This week seven playwrights who came powerfully onto the scene in the decades after Ms. Shangeâs debut spoke about her impact and legacy. These are edited excerpts from those interviews.
Dominique Morisseau, a 2018 MacArthur Fellow, has had what she said is âan ongoing relationshipâ with Ms. Shangeâs plays since high school.
There have been so many of us who have found our entry point into playwriting through her work. For me thatâs very particularly true because I was a spoken-word artist who had never written a play.
âFor Colored Girlsâ is written with no punctuation and no capitalization and with all these slash marks, and that really inspired a different kind of pentameter than Shakespeare, a different kind of rhythm and heartbeat to the work. And that revolutionized the way I saw myself as a participant in theater in general, as an actor and a writer. So when I wrote my first play in college, it was a choreopoem.
Ms. Nottage, a two-time Pulitzer Prize winner, watched the success of Ms. Shange â who was just 27 when âFor Colored Girlsâ opened on Broadway â but also her struggles later on.
I think itâs really hard on an artist when youâre in your 20s and suddenly the worldâs spotlight goes on you and youâre being asked to be the voice representing a generation. That was an incredible gift and burden that was placed on her shoulders.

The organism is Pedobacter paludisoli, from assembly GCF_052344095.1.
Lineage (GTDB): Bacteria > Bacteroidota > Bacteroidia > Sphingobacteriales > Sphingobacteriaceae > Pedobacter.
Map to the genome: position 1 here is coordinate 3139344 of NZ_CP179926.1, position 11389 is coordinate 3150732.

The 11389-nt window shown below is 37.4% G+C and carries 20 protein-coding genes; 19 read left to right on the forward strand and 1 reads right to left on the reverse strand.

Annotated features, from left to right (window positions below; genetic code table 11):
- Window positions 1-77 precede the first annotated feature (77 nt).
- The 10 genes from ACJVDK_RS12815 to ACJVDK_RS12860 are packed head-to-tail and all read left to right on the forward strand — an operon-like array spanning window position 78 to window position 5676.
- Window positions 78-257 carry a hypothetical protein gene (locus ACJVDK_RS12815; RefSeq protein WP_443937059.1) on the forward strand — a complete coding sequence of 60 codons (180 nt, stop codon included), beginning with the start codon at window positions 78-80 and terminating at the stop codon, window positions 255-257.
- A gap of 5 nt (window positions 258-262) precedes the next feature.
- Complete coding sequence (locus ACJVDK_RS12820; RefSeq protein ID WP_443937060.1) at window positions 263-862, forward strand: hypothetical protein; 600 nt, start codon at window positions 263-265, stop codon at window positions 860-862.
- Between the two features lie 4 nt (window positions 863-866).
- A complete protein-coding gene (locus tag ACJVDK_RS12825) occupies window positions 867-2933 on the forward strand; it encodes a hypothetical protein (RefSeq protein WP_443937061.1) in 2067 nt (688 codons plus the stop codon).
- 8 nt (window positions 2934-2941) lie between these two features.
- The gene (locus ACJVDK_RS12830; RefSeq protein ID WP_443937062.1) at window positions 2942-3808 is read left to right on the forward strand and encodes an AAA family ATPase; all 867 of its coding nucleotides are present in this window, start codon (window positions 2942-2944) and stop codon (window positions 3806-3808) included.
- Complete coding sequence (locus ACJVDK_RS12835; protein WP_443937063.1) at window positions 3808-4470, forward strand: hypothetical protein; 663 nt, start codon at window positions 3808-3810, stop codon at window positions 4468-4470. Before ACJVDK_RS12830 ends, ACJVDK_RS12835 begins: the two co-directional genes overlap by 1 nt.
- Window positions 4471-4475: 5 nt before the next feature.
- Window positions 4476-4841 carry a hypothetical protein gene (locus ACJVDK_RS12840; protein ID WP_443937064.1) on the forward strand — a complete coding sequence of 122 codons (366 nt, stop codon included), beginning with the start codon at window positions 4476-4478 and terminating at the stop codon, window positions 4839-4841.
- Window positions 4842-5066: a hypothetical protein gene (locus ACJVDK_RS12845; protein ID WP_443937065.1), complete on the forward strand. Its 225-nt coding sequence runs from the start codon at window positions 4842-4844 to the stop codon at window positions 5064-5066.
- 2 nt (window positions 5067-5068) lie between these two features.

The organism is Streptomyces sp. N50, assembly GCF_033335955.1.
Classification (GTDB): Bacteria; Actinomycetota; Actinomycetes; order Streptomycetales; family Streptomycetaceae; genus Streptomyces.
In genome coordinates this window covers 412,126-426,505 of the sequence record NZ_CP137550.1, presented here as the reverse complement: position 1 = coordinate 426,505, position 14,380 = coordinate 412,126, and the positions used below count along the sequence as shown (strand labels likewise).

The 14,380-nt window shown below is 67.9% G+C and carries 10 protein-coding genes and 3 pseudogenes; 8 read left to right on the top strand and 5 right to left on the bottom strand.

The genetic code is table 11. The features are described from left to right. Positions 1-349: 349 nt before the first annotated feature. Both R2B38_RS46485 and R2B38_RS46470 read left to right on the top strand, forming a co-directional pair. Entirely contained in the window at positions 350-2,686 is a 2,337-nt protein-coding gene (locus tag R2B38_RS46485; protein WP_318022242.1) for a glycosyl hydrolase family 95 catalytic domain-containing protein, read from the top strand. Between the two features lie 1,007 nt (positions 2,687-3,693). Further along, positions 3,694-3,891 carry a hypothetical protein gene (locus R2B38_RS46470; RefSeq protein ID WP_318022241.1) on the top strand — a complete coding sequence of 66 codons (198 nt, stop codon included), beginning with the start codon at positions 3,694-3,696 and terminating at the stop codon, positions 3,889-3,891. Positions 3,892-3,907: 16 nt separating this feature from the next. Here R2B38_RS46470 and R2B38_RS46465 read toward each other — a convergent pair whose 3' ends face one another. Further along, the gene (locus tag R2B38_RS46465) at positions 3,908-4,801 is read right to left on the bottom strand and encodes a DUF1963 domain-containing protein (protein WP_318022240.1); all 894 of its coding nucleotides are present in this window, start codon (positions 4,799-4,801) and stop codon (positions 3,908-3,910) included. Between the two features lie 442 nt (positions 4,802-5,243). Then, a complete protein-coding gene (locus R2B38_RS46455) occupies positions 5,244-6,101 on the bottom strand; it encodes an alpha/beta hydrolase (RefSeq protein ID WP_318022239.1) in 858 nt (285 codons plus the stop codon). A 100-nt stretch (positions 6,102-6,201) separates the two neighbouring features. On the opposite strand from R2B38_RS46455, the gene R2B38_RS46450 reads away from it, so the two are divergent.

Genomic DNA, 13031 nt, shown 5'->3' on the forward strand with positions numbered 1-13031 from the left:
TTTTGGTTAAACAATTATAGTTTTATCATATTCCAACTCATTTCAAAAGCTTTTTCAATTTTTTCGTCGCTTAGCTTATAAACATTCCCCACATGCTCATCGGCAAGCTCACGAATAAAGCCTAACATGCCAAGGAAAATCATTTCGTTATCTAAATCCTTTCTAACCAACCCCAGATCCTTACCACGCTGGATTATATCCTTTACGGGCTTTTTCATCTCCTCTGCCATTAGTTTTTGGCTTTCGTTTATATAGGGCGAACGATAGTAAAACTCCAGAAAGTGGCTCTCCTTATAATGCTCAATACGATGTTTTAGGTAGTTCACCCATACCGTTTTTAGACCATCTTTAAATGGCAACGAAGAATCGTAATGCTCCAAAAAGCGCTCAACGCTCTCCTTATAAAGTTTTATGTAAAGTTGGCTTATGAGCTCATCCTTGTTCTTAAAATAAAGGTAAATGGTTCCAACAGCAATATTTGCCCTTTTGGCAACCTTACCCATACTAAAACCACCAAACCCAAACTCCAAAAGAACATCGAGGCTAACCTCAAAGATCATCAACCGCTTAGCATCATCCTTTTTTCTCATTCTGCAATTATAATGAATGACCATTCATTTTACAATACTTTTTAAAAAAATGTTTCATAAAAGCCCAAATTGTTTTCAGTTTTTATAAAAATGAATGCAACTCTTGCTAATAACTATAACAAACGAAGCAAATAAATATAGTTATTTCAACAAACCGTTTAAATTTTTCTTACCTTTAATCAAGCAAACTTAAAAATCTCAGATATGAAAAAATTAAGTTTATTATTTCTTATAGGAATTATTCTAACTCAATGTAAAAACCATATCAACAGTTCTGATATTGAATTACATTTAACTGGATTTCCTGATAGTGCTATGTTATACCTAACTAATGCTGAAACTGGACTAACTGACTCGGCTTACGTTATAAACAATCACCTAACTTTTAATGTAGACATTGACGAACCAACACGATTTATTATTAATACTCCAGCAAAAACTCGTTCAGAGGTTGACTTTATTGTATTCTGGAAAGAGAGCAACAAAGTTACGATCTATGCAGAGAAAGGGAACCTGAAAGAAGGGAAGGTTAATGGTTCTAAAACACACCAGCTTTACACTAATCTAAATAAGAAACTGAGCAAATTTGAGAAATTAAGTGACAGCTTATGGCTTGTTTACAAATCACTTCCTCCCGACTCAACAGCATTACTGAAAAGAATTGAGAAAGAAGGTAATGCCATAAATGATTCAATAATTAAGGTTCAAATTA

She certainly was writing at a time when the resistance was not only the white establishment but also black theaters that really defined theater as that which was written by men. And she was putting things onstage that for a long time no one dared to speak of in mixed company. Abuse within the black community. There were people who felt that she was airing dirty laundry â black men who as a result resented not only her writing but her success.
The playwright and actress Anna Deavere Smith still detects Ms. Shangeâs rhythmic influence in her students at New York University. Ms. Smith, who depicted Ms. Shange in her documentary play âFires in the Mirror,â first saw âFor Colored Girlsâ at the Public in 1976.
It was a phenomenon at the time, and I frankly donât believe that any of us would be here without Zake â not just black artists and not just women.
African-American women, we get punished for running our mouth. If I run my mouth too much, Iâm going to pay for it. And what I loved about Zake was, she didnât care. She ran her mouth.
She gave us such a great gift. And even if people thought it was an indictment of men or an indictment of white people, what she brought with her was an incredible love of human beings.
Aleshea Harris, the Obie Award-winning author of âIs God Is,â was, like Ms. Shange, a performance poet before she became a playwright.
Sheâs given me so much permission â to be unapologetic, to talk about my pain and my joy. Iâve certainly been a colored girl whoâs considered suicide, so just the title, everything, it feels like âYou are here, I affirm you, you exist, and you should exist loudly.â
I was thinking about that line in âFor Colored Girls,â âI found God in myself and I loved her fiercely,â and the lineage of her work in my work. However sort of subconscious, itâs there. The idea that God is in a black woman and that she should fight for herself is certainly something that Iâm exploring with âIs God Is.â